ITA! The very idea that only spending cuts will reduce the deficit is naive at best. Let's go back to the tax rates of the Clinton era with reduced spending and then we'll start to see progress.





momofkandn
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Posted: 9/21/2012 1:15:17 PM

Ad we can't reduce the deficit by spending cuts alone.

To reduce the deficit requires BOTH spending cuts AND tax increases.


Tax revenue does not have a direct correlation with tax rates. The Federal Government can count on a revenue around 7-9% of GDP no matter what the rates are. Source Since the inception of a federal income tax, this has been the case. Increasing tax rates, specifically the top tax rate, does not necessarily lead to an increase in revenue. GDP has to increase in order for revenue to increase. GDP increases all on its own during good economic times. In bad economic times it goes down. And federal revenue goes with it. Tax increases can't compensate for that.

And I haven't seen any cuts yet either. We replaced trillion dollar wars with a trillion dollar ACA. Where's the cut? Neither democrats or republicans are serious about cuts. Because someone, somewhere has to give something up to achieve those cuts. And no one wants to give up what the government has provided. Realistically, any cut will be painful. But every time a cut is proposed the person and party proposing it is accused of being heartless, selfish, greedy or putting our country in danger. Something's gotta give. I just hope we make it happen before we end up like Greece.

Darcy_Collins
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Posted: 9/21/2012 1:15:50 PM

The very idea that only spending cuts will reduce the deficit is naive at best.


Naive? Hmmm - you'll have to explain to me how reducing spending won't reduce the deficit. I'm really interested in that math.


twinsmom-fla99
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Posted: 9/21/2012 1:24:06 PM

Context is everything. Just as we know, many republicans are using Obama's "You didn't build that" phrase completely out of context, Mitt's "95 percent of life is set up for you if you're born in this country", is now being taken completely out of context by some democrats.

Yes, of course context is everything! But in this case, the context is comparing our poor with the Chinese. The message to our "poor" is "Stop complaining. It could be worse; you could live in China". It just comes off as a "let them eat cake" kind of statement!

Yes, the poorest of the poor in this world do not live in America. Conditions are much worse elsewhere. But that does not change the fact that people in THIS country live in conditions that 99.9% of the women posting on this message board would find deplorable.

Have some of those people made poor choices? No doubt. But others suffer from mental illness or lack the intelligence to do better. I've taught children with IQs barely above the level of "mental retardation", and trust me, they will never be able to pull themselves up by their bootstraps. Unfortunately, many of them are even lacking bootstraps because their parents are often in no position to provide their kids with the means/skills/knowledge to develop a productive life.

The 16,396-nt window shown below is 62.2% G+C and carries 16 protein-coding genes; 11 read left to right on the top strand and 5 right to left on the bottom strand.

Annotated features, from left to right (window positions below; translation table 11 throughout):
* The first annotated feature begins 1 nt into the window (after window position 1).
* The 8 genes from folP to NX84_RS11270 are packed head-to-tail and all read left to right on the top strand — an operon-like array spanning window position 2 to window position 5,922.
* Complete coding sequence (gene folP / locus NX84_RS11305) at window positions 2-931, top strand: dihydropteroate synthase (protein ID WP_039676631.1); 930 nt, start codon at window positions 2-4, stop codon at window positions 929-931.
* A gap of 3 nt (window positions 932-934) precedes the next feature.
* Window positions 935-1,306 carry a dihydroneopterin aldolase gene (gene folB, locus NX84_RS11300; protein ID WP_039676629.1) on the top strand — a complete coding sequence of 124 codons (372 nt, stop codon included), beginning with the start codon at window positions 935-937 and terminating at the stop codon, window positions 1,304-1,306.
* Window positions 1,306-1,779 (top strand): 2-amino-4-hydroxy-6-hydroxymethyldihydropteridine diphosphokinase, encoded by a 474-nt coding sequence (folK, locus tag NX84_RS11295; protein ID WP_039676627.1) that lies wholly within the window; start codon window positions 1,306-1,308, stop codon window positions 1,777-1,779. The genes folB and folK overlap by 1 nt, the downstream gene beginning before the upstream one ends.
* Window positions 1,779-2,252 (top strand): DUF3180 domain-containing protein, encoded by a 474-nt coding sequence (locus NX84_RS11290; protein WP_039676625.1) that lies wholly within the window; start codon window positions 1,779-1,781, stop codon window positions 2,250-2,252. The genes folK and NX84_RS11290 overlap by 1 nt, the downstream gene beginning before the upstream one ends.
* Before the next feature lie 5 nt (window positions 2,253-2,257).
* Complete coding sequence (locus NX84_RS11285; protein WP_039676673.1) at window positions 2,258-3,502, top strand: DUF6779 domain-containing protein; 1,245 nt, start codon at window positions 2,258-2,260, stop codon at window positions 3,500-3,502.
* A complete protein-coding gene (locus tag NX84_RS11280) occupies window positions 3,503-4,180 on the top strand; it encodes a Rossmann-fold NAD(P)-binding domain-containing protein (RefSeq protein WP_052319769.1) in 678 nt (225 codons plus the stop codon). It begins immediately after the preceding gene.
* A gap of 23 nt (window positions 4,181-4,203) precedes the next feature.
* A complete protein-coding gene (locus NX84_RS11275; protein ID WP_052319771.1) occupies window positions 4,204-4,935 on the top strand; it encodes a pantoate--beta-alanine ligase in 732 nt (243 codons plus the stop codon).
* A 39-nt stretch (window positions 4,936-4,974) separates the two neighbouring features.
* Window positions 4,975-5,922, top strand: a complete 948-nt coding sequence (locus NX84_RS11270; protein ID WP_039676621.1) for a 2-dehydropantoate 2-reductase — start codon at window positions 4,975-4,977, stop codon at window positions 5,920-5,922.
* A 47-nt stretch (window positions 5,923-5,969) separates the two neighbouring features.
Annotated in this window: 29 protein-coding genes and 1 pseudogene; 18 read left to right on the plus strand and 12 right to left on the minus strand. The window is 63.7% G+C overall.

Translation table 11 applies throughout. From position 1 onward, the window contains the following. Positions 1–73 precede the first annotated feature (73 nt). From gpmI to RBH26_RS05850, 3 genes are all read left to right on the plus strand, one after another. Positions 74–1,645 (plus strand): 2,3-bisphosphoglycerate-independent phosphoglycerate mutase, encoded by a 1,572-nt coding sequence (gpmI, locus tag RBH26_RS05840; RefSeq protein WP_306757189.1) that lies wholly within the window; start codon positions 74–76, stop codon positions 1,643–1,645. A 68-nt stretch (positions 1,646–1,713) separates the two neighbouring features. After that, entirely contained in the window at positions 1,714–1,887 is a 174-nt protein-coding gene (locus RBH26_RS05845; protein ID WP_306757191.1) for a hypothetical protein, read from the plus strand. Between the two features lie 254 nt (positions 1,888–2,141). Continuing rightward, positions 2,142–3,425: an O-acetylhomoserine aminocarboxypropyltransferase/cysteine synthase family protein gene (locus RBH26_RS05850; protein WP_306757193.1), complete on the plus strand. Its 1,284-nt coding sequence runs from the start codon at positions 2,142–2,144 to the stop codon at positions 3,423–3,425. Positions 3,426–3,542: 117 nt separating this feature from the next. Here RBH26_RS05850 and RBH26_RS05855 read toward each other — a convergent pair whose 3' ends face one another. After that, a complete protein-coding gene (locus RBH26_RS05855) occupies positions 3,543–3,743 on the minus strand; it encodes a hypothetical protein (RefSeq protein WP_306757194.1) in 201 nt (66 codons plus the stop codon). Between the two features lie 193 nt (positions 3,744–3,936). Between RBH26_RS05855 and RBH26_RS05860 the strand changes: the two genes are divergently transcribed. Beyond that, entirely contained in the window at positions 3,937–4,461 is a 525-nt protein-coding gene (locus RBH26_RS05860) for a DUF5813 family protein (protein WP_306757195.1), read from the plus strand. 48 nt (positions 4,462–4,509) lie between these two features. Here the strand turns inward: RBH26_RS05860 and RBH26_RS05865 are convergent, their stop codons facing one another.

And if you think those kinds of circumstances only apply to 5% of our population (since 95% of us have the silver spoon of American birth going for us), then you (general you, not singling out any one poster) are the one who is sheltered and needs to get out more.

Yes, Romney is correct that our poor have it better than much of the rest of the world. But I am disappointed that he doesn't realize that there are still many odds stacked against those people to the point that they have no hope of attaining the American Dream of "success through hard work". Plenty of them have to settle for "poverty through hard work" because believe it or not, many of those who are mired in poverty are not just sitting back waiting for the welfare check.

ChristieMc
PeaNut

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Posted: 9/21/2012 1:24:20 PM

Neither democrats or republicans are serious about cuts. Because someone, somewhere has to give something up to achieve those cuts. And no one wants to give up what the government has provided. Realistically, any cut will be painful. But every time a cut is proposed the person and party proposing it is accused of being heartless, selfish, greedy or putting our country in danger. Something's gotta give. I just hope we make it happen before we end up like Greece.



ITA. I would love to see a candidate that comes out and honestly says "We are in a big mess, and the things that have to be done are going to be painful, but they have to be done."


Christie

BrinaG
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Posted: 9/21/2012 1:25:44 PM

Easy thing to say if you have never lived in poverty. So many in our great country live in squalor - CHILDREN, even, who have no other choice...